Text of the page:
Microsoft pledges Windows developers generosity

BARBARA ORTUTAY
Last updated 15:39 08/12/2011

Relevant offers

Digital Living

Gawker lawsuit evolves into battle of tech billionaires Is VDSL broadband as quick as ultrafast broadband in New Zealand? Why America still controls its nuclear weapons with ancient floppy disks Microsoft to force people to stop using stupid passwords The dark side of live streaming that no one seems able to stop Timaru woman's dash-cam incident highlights the online need for speed More LinkedIn members' information leaked after 2012 security breach A start-up says it can uncover secrets by analysing faces Google and Levi's reveal their connected jean jacket GoPro's still looking for wings, even after Red Bull deal

Microsoft  is stepping up its competition with Apple and plans to give developers who write software for Windows computers and devices a greater share of revenue sold through the company's upcoming Windows Store.

As long as the software, or app, has made at least US$25,000 in revenue, Microsoft plans to give developers an 80 percent cut. Apple now gives developers 70 percent of the revenue that apps bring in. If a Windows app hasn't reached the threshold yet, Microsoft will share 70 percent as well.

The bigger cut to successful developers is the latest sign that Microsoft is trying to compete with Apple - and with phones running Google's Android - on the app front by luring developers with financial incentives.

"We intend to offer the industry's best terms, so that the best apps make developers a lot more money on Windows than on any other platform," Ted Dworkin, partner program manager for the Windows Store, said in a blog post Tuesday.

The success of Apple's iPhones and iPads partly comes from the fact that its app store has a larger selection than any of its rivals. That means more games, entertainment guides and other apps available from outside developers to extend the functionality of the devices.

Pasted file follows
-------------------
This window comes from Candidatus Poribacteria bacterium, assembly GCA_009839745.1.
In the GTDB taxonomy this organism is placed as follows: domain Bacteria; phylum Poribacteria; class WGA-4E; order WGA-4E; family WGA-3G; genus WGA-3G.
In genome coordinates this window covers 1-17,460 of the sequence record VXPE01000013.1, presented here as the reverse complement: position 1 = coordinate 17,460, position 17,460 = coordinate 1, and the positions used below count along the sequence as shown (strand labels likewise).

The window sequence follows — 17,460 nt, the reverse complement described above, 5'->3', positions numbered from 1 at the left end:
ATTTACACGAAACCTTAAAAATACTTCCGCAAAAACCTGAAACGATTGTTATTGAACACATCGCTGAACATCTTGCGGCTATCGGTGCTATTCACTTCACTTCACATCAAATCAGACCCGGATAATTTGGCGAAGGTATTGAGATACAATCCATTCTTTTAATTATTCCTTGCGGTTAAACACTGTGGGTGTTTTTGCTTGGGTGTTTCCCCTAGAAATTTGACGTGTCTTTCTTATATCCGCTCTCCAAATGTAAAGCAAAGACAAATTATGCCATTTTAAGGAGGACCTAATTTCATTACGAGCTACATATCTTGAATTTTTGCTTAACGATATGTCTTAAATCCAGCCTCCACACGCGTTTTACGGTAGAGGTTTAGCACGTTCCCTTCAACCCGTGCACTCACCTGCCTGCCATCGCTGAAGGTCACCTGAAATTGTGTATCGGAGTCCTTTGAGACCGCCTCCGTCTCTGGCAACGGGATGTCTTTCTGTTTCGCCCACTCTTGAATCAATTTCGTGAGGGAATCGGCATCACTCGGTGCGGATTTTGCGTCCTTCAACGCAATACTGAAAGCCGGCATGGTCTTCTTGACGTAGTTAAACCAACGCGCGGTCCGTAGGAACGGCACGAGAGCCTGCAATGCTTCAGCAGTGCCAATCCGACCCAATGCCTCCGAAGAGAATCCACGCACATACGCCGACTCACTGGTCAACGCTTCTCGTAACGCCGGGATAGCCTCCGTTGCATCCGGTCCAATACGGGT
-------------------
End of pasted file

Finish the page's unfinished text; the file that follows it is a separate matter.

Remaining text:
Through iTunes, Apple has also made it easy to buy and sell apps through its App Store, something other companies have been playing catch-up on.

Citi Investment Research analyst Walter H Pritchard said it's not surprising that the company is giving more lucrative financial terms for developers. That's because he doesn't consider Windows Store revenue as important for Microsoft, because the company's business focuses on the Windows platform itself.

In other words, Microsoft makes more money by getting people to buy devices running Windows software - even if it means sacrificing some of the app revenue to make that happen.

The Windows Store will be available on PCs, laptops and tablets running Windows 8. The company didn't disclose plans for mobile devices.

Microsoft, which is based in Redmond, Washington, plans to include apps in its Bing search engine results to make them easier to find.

It also plans to open the store to customers when it releases a "beta" test version of Windows 8 in late February. Pritchard said the February beta launch suggests a late October launch for the general market. Microsoft has not said when it's launching Windows 8 for everyone.

Microsoft's stock fell 26 cents, or 1 percent, to US$25.40 in late morning trading Wednesday.

Ad Feedback

- AP

Comments

Special offers

Featured Promotions

Sponsored Content